Special substrates enable large single crystal bi-/tri-layer graphene growth

Researchers of the Center for Multidimensional Carbon Materials (CMCM) within the Institute for Basic Science (IBS, South Korea), in collaboration with UNIST and Sungkyunkwan University teams, have reported the fabrication and use of single crystal copper-nickel alloy foil substrates for the growth of large-area, single crystal bilayer and trilayer graphene films.

The growth of large area graphene films with a precisely controlled number of layers and stacking order can open new possibilities in electronics and photonics but remains a challenge. This study showed an example of the synthesis of bi- and trilayer graphene sheets larger than a centimeter, with layers piled up in a specific manner, namely AB- and ABA-stacking.

New method uses hydrogen plasma to smooth out wrinkles in graphene

Researchers from Nanjing University in China have developed a method to make large graphene films free of any wrinkles. The ultra-smooth films could enable large-scale production of electronic devices that harness the unique physical and chemical properties of graphene and other 2D materials.

Wrinkles  disappear when graphene is treated with a hydrogen plasma imageWrinkles in graphene films grown via chemical vapor deposition appear as jagged white lines at the top of this atomic force microscope image (left), but they disappear when the material is treated with a hydrogen plasma (right). Credit: Nature

Chemical vapor deposition (CVD) is the best-known method for making high-quality graphene sheets. It typically involves growing graphene by pumping methane gas onto copper substrates heated to temperatures around 1,000 °C, and then transferring the graphene to another surface such as silicon. But some of the graphene sticks to the copper surface, and as the graphene and copper expand and contract at different rates, wrinkles form in the graphene sheets. Such wrinkles often present hurdles for charge carriers and lower the film’s conductivity. Other researchers have tried to reduce wrinkles using low growth temperatures or special copper substrates, but the wrinkles have proven difficult to eliminate entirely, according to Libo Gao, a physicist at Nanjing University.

Log9 Materials bets on graphene-based aluminium fuel cells for future EVs

India-based Log9 Materials, believes that the key to better EVs is to focus on energy-generation, instead of energy storage. Log9 Materials says that a car powered by aluminium fuel cells can have a range of 1000 km post which the aluminium plates can be replaced within minutes.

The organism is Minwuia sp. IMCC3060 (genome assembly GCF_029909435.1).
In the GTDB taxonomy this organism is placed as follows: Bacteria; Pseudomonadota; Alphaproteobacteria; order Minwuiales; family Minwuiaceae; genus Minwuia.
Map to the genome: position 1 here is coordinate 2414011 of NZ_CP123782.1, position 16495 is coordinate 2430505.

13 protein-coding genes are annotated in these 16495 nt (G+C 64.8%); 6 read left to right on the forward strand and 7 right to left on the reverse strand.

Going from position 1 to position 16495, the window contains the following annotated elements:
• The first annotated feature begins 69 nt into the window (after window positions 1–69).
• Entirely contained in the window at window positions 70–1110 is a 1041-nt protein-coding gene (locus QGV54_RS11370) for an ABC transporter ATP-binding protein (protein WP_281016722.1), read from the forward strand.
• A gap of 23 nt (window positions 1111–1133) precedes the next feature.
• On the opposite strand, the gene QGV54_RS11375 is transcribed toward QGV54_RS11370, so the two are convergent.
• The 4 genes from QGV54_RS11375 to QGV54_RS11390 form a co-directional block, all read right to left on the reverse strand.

According to Log9, aluminium fuel cells would primarily use three components – aluminium, water, and carbon in the form of graphene. In simple words, there’s water between layers of graphene, and when aluminium comes in contact with water, it corrodes – releasing energy. Log9 explains that procuring raw materials for aluminium fuel cells is much simpler than those for lithium-ion batteries which use lithium and cobalt, so manufacturing cost can be considerably lower for aluminium fuel cells than lithium-ion battery packs.

New graphene-based lithium-air battery may enable longer-running electric cars

Researchers at the Korean Daegu Gyeongbuk Institute of Science and Technology (DGIST) have fabricated an electrode using nickel cobalt sulphide nanoflakes on a sulfur-doped graphene, leading to a long-life battery with high discharge capacity. This improvement of lithium-air batteries' performance may bring us a step closer to electric cars that can use oxygen to run longer before they need to recharge.

"The driving distance of electric cars running on lithium-ion batteries is about 300 kilometers," says chemist Sangaraju Shanmugam of DGIST. "This means it's difficult to make a round trip between Seoul and Busan on these batteries. This has led to research on lithium-air batteries, due to their ability so store more energy and thus provide longer mileage."

Graphene exhibits strange ‘melting’ behavior

Physicists from the Moscow Institute of Physics and Technology and the Institute for High Pressure Physics of the Russian Academy of Sciences have set out to refine the melting curve of graphite using computer modeling, and made interesting observations on graphene's melting properties.

The team'a results show that the liquid carbon structure undergoes changes above the melting curve of graphene. The researchers explain that no graphene melting experiments have been conducted. Previously, computer models predicted the melting point of graphene at 4,500 or 4,900 K. Two-dimensional carbon was therefore considered to have the highest melting point in the world.